Friday, April 15, 2011

Nonsense in communications land

Grahame Lynch, the publisher of Communications Day, has written in the Oz today on the NBN. He opens;

If one can't get one's history right, then one probably can't be trusted to get the future right.

The basis for his assertion that Conroy can't get the history right is that NBN 1.0 was cancelled because "the non-Telstra bids were all rejected because they lacked 'value for money'". But asserts that Conroy never referred to the compensation issue.

Lynch is wrong.

The Minister released an extract of the Expert Panel report with the decision on 7 April 2009. In that, the panel noted a range of reasons why none of the proposals represented value for money, and these included the fact that the development in technology meant FTTN was no longer a cost-effective half-way house to FTTH, that no one really met the coverage requirement and a cost risk that was described as;

As well, providing such access to a party other than Telstra runs a risk of liability to pay compensation to Telstra. The Proposals have this risk remaining with the Commonwealth but they have not addressed the potential cost to the Commonwealth of any such compensation. In any event, the Panel considers that no Proponent could accept the cost risk and continue to have a viable business case.

I suggest Lynch and the "many informed observers" should get better at reading actual documents rather than what they choose to believe.

As for NBN 1.0 being fully costed at $9B, the fact is it was on the assumption that Telstra would participate. After all, why not accept $4.5B in outside investment to replace your access network, retire your class 5 voice switches and expand the broadband market? The only reason you wouldn't would be if you were Sol and Phil.

I actually maintain there were two fundamental errors made by Conroy's Department in the whole exercise.

The first was that they continued the Howard Government approach of thinking the best value was achieved by a contest between Telstra, the G9 and any other bidders. The phrase "competitive tension" was used repeatedly - and even approvingly by the ANAO report. But the "loser" of the tender had to become a customer of the "winner"? That is not the standard for a competitive tender. Actually the Department needed to drive Telstra and the G9 TOGETHER rather than apart.

The second error was the failure to be clear enough that one of the objectives was structural reform. The tender document itself simply listed the extent to which the proposal delivered separation as one of a number of (unweighted) factors that would be used to make the decision. As a consequence Telstra thought they could get it removed as an objective.

The stoush leading to the shortened bid included Telstra effectively demanding that separation be taken off the table before they would bid. They should never have been able to think that was an option. It was the structuring of the tender document and the inability of the Department to really say it was non-negotiable that left Telstra believing it could be achieved.

Phil Burgess on Four Corners talked about Telstra's reluctance to hand over their confidential information;

PHIL BURGESS: Our proposal was real, it wasn't brochure aware, it wasn't just a spin, it was something concrete on which we'd spent hundreds of millions of dollars. We were not going to turn all those plans over to the Government without guarantees. They want us to open the kimono on everything that we had done without any guarantees that our intellectual property would be protected.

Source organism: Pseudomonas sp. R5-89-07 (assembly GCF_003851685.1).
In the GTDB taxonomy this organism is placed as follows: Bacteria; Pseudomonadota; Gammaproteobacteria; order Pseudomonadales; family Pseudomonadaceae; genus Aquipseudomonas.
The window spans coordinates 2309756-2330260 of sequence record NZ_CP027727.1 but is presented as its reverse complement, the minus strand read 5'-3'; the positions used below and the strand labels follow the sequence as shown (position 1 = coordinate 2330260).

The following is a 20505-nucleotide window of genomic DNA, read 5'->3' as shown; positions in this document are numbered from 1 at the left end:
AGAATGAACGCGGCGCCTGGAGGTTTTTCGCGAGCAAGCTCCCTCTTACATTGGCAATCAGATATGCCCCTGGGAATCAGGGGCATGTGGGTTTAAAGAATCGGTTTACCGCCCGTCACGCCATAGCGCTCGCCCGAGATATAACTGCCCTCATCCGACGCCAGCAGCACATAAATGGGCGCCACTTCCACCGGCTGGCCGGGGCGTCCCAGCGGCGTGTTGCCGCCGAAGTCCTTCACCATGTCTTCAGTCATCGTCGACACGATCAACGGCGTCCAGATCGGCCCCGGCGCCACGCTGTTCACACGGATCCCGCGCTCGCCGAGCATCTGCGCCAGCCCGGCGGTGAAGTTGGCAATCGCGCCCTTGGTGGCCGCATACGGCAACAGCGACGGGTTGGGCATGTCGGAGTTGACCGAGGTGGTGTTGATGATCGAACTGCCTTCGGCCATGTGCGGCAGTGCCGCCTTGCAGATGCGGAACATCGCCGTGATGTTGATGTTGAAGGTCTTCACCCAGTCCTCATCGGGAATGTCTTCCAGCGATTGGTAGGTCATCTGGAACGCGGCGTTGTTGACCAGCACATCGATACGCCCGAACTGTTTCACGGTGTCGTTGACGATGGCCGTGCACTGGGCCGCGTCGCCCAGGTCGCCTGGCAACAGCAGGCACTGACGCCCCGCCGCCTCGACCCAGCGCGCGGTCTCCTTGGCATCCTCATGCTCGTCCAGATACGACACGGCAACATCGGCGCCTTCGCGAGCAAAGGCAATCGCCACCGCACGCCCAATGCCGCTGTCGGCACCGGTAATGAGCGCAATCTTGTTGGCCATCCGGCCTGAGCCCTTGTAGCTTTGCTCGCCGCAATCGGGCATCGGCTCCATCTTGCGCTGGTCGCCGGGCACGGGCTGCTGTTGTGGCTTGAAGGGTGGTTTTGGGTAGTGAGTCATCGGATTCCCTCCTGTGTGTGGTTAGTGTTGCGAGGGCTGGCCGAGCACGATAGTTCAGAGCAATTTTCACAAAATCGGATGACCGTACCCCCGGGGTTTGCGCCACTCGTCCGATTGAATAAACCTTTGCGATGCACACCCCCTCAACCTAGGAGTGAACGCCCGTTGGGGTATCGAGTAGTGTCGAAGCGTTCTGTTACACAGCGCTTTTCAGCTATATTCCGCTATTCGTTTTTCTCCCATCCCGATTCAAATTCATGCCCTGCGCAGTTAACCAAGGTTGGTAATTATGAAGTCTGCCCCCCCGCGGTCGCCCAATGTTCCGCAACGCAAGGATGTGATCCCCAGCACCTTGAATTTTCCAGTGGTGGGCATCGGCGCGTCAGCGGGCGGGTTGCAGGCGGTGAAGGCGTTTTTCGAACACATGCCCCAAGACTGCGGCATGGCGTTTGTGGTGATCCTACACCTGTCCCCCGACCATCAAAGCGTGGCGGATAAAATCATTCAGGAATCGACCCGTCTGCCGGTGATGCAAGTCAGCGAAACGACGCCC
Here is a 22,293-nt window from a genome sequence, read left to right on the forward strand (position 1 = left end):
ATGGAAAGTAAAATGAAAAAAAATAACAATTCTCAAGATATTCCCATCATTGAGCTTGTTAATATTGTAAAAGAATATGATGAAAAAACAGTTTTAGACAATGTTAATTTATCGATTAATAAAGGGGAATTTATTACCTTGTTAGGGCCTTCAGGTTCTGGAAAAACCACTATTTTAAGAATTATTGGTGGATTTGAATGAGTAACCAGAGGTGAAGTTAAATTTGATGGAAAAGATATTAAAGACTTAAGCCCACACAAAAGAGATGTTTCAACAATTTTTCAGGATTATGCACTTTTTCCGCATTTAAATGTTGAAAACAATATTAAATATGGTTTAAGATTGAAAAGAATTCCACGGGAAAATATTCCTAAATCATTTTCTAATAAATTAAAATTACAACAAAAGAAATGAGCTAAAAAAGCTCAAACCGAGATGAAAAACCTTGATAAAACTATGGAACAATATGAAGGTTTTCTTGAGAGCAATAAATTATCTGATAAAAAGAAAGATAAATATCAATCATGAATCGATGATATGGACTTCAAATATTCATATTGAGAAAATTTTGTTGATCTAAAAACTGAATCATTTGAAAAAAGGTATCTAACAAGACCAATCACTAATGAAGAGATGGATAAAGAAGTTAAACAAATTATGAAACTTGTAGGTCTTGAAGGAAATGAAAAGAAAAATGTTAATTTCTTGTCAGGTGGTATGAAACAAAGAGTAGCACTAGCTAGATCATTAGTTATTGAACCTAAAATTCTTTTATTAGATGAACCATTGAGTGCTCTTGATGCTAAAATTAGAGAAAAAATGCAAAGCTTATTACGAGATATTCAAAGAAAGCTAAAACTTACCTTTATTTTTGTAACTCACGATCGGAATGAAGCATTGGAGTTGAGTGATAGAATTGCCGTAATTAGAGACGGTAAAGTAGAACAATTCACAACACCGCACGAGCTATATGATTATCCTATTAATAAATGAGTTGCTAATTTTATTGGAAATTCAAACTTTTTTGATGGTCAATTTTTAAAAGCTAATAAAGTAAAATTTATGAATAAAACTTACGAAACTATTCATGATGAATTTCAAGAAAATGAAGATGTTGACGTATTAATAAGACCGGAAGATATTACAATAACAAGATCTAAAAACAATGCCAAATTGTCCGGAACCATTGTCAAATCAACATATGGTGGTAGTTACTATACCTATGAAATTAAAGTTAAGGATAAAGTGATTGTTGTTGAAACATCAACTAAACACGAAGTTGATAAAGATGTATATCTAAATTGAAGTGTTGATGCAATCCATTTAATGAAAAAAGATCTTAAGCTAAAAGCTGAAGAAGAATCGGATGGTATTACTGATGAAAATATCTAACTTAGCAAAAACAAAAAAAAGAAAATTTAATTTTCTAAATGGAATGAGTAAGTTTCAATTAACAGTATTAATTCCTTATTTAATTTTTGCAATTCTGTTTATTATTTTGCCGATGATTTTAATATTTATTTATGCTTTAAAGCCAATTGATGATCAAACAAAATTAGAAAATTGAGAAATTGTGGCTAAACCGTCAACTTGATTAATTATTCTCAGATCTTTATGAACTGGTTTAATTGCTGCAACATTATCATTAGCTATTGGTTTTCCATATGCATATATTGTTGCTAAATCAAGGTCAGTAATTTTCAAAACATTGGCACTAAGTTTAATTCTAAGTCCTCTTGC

STEPHEN CONROY: Well look, Telstra knew what the rules of the tender were. Everybody else supplied thousands of pages of market sensitive information, and Telstra took their decision under their former leadership that they were going to in effect call the government's bluff.

The reality was that Telstra's concern was that the information they would provide would have facilitated the Government's implementation of a separation decision. It wasn't about the IP in the plans themselves, after all that was mostly Alcatel-Lucent's anyway!

Meanwhile lurking in the middle of the whole story was the real policy change no one has noticed. Phil Burgess says of negotiations with the ACCC (in 2007);

Graeme Samuel just arbitrarily marked things off. He didn't base it on studies, he didn't base it on expert opinion. When you have a rogue regulator that doesn't play by the rules, when those kinds of things happen then the taxpayer ends up footing the bill.

The substance of that complaint was that the ACCC would NOT AGREE to Telstra's request that ULL pricing be nationally averaged. Yet a key part of Conroy's NBN policy is a nationally averaged wholesale price. That is the truly amazing policy shift and as yet totally unremarked in the commentary.

Anyhow, taking Lynch's opening line at face value, I now know that he doesn't expect me to put any credence on his forecasts.

Novae Meridianae Demetae Dexter delenda est

1 comment:

Grahame lynch said...

Actually David you completely misunderstand what history I am referring to... It is to the belief that Nbn mark 2 corrects the deficiencies of Nbn mark 1, not the reasons for its cancellation. Please try and read things based on what is said rather than your belief system. Given nbn mark 2 is now 2 years old I believe one is entitled to view it in a historical context. Simple fact... Under nbn mark 1, the copper would have been acquired, under nbn mark 2, telstra gets to keep the ducts, lease them and get paid for not using copper. They are not unhappy about this, ask yourself why.